Police chief presents transparency initiatives
By Lisa Brody
Bloomfield Township Police Chief Phil Langmeyer presented a series of initiatives the department is undertaking to be a better department, and informed the board of trustees at their meeting on Monday, May 24, in an effort at transparency to the board and community.
“Over the last year, we know there has been a lot of discussion about police and police transparency. We want to let you know what Bloomfield Township has been doing about it,” Langmeyer said.
“We've all heard about transparency and law enforcement. We've all prided ourselves on our transparency, but we can do better. We turned to the internet to see where we could improve,” said captain Dan Edwards. He said on the township's website there is a page now on police transparency with thousands of pages of data, annual reviews, their accreditation report and policies, including use of force.
“The chief deserves all the credit for this,” Edwards said. “His leadership and vision is second to none in getting us accredited and with transparency. You see all our calls for service, our arrests for the last three years, citations we wrote, arrests, they have demographics. It's changing on an hourly basis.”
“Police reforms are nothing new. We want to be ahead of the game. Accreditation is first. We were accredited February 2, 2020, long before the demands in the country for police reforms. We were just reaccredited in our annual review. They make sure they're the nation's best practices and they're updated. We have to prove we do them.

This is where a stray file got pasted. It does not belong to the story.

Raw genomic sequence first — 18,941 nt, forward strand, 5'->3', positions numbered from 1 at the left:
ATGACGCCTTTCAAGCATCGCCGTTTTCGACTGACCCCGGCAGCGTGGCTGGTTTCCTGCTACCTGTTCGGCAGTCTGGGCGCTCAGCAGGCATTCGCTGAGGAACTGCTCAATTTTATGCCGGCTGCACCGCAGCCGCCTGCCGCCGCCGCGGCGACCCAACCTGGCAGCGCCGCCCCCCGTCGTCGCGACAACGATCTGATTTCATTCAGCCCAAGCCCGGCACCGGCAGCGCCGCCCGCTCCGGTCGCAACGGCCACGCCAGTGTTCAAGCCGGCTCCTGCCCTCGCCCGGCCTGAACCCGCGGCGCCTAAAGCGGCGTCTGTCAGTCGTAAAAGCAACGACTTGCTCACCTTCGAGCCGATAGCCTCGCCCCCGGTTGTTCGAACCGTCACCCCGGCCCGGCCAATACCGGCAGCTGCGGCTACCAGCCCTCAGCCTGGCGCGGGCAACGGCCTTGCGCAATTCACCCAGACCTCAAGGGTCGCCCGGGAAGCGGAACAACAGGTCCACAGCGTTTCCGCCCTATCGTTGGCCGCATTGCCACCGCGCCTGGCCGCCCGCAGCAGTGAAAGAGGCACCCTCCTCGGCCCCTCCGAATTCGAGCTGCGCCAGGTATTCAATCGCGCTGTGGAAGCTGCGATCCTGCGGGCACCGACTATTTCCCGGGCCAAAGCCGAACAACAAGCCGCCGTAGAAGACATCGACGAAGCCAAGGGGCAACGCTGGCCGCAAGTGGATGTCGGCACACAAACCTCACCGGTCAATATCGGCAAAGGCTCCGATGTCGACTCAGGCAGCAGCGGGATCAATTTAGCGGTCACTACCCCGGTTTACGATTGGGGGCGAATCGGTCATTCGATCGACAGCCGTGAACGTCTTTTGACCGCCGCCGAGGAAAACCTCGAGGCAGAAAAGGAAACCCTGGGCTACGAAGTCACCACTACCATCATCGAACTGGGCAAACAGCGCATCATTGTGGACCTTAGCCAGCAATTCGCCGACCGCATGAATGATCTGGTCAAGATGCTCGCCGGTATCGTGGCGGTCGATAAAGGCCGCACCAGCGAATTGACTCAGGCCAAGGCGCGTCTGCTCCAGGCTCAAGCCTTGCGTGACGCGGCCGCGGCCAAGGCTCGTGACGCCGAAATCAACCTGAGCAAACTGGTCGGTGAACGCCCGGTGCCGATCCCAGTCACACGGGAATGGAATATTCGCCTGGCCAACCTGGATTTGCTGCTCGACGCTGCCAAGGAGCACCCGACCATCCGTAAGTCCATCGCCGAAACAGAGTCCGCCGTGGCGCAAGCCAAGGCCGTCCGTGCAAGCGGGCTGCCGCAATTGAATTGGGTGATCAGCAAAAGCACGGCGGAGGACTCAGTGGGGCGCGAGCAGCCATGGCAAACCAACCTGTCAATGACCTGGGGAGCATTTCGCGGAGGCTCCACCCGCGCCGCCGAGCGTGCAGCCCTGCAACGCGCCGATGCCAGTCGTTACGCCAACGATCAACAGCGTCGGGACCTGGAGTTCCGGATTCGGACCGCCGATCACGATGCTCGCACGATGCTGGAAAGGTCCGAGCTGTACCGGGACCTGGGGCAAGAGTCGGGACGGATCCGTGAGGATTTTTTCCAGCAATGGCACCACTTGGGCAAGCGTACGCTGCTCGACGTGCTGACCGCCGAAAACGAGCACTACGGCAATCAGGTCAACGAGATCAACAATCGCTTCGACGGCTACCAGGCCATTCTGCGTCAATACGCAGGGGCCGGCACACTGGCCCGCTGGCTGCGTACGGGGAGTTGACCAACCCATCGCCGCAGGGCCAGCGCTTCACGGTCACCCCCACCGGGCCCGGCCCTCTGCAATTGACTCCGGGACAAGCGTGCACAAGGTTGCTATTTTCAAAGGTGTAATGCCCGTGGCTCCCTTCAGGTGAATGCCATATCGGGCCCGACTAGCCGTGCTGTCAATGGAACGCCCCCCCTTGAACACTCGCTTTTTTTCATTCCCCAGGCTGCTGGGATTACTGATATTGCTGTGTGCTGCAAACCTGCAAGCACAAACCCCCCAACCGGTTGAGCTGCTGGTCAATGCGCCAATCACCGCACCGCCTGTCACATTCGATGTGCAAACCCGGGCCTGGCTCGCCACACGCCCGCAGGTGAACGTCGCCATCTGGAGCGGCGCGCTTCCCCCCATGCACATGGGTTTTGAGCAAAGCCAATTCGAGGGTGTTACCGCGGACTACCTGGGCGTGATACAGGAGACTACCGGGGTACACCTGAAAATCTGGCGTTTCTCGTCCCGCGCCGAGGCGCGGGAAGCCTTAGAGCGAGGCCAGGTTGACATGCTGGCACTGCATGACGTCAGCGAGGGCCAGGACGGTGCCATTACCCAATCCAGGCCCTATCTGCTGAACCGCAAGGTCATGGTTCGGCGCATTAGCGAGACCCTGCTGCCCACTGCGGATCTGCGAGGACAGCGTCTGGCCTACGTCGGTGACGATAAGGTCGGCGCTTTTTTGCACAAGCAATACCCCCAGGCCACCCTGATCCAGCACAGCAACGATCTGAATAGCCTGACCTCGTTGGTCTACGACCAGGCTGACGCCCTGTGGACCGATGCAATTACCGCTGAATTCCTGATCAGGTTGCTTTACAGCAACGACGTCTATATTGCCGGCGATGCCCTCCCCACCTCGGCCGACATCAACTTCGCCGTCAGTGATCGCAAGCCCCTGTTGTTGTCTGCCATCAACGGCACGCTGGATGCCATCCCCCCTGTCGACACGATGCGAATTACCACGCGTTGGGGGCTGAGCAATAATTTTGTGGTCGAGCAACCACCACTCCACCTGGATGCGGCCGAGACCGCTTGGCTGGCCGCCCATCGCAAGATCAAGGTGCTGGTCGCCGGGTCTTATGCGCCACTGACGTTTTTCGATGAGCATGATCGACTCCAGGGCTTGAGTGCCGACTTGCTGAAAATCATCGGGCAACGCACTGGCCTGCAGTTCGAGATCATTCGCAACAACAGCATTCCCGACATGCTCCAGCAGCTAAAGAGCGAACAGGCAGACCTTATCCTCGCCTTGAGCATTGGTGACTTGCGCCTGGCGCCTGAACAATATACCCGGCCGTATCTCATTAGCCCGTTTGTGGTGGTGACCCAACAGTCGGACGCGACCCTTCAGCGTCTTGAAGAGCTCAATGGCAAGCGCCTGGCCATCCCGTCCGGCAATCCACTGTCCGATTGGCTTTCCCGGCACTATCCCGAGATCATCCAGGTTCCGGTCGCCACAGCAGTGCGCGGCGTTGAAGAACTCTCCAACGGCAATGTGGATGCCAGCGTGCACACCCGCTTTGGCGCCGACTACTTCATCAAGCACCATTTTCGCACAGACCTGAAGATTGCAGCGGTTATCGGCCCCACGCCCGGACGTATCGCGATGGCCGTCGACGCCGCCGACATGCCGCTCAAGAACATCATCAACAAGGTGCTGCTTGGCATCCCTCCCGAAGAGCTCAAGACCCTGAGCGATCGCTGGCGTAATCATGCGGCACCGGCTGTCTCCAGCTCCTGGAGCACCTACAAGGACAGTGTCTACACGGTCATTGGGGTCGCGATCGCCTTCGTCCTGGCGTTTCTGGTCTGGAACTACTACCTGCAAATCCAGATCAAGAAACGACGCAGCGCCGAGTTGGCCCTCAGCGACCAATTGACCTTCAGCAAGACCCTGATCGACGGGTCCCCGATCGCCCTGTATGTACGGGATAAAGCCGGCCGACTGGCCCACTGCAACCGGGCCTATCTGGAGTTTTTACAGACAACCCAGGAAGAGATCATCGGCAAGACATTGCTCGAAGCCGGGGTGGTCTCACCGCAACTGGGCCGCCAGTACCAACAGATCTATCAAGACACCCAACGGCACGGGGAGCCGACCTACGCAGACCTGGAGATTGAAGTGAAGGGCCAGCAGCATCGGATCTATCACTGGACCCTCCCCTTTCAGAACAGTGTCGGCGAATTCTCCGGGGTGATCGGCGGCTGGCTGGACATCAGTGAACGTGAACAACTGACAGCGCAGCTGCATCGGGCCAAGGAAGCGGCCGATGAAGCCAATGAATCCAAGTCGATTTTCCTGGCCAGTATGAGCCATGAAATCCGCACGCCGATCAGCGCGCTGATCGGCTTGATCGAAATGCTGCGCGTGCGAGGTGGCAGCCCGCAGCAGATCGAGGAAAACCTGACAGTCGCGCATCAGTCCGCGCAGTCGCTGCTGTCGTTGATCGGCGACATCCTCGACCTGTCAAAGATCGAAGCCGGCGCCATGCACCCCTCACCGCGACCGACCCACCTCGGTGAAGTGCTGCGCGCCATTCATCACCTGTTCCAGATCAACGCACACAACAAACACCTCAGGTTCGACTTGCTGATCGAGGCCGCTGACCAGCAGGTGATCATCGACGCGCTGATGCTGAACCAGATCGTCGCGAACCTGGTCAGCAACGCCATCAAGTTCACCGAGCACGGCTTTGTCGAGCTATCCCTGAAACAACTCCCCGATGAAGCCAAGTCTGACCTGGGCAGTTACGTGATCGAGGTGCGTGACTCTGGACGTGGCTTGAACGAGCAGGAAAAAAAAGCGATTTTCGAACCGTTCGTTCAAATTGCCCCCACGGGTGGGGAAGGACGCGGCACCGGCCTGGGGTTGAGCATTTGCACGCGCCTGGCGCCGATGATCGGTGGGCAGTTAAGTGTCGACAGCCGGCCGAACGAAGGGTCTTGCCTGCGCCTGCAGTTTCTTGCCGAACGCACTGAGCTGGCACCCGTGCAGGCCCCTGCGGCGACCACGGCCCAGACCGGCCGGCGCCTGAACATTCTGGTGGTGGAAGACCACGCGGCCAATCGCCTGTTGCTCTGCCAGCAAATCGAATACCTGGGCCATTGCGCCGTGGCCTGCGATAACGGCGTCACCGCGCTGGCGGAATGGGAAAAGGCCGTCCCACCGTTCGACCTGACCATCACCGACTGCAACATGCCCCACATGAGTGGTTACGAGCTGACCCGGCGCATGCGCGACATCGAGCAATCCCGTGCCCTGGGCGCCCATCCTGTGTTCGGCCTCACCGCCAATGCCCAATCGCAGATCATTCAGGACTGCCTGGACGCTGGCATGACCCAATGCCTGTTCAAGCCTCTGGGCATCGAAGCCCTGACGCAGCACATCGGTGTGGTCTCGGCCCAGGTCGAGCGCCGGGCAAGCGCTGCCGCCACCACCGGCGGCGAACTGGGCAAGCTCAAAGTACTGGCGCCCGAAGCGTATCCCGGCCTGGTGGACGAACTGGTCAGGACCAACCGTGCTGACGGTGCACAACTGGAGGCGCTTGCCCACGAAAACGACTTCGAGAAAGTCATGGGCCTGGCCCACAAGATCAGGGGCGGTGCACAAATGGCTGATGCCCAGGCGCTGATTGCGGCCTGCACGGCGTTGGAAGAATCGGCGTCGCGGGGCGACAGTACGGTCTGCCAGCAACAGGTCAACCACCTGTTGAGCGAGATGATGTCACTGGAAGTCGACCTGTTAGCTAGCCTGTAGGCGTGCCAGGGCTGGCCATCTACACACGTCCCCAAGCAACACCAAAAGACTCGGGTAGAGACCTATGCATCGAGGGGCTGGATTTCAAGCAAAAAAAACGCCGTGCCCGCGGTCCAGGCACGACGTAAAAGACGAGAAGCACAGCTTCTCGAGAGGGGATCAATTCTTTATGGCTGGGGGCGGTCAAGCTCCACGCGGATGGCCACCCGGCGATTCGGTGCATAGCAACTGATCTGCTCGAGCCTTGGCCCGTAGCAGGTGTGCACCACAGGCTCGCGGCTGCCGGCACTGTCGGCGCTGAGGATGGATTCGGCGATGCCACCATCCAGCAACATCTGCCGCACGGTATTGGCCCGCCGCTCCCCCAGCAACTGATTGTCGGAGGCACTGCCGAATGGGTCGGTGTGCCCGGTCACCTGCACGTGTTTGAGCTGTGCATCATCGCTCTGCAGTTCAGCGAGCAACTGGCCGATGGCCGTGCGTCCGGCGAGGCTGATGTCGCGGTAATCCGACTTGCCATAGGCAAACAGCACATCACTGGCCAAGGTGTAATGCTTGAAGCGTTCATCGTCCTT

“We prohibit 'no knock' search warrants unless they're approved by a judge or the chief. We have completely banned choke holds unless it's a matter of life and death. We have never trained these or endorsed them,” he said. “The duty to intervene policy – we've always had them in our rules and regulations, not just for use of force, it's for all times. We have changed our use of force reporting policy when an officer draws a pistol.”
He said they evaluate every employee, with efforts at de-escalation emphasized, twice-a-year training, and a much greater emphasis and recruitment, hiring and training regardless of sex, nationality and color.
“We have a committee to recruit a more diverse applicant pool,” he said. “It's very difficult. We're struggling. We can't find people who want to be police officers.”
He said one larger hindrance is their requirement for all officers to have a bachelor's degree before academy training, which not all departments do. “I don't want to see it go anywhere. A college educated officer is 40 percent less likely to use force in any form and 30 percent less likely to discharge a firearm. California is mandating it for all officers 18 -24 years of age. We've been doing it since the '70s.”
He said training in the department is a career-long process, which also allows people to move through their career so they continue to grow.
“We view ourselves as community guardians, not warriors. We work with the community to address problems and use arrests as a last resort,” Langmeyer said.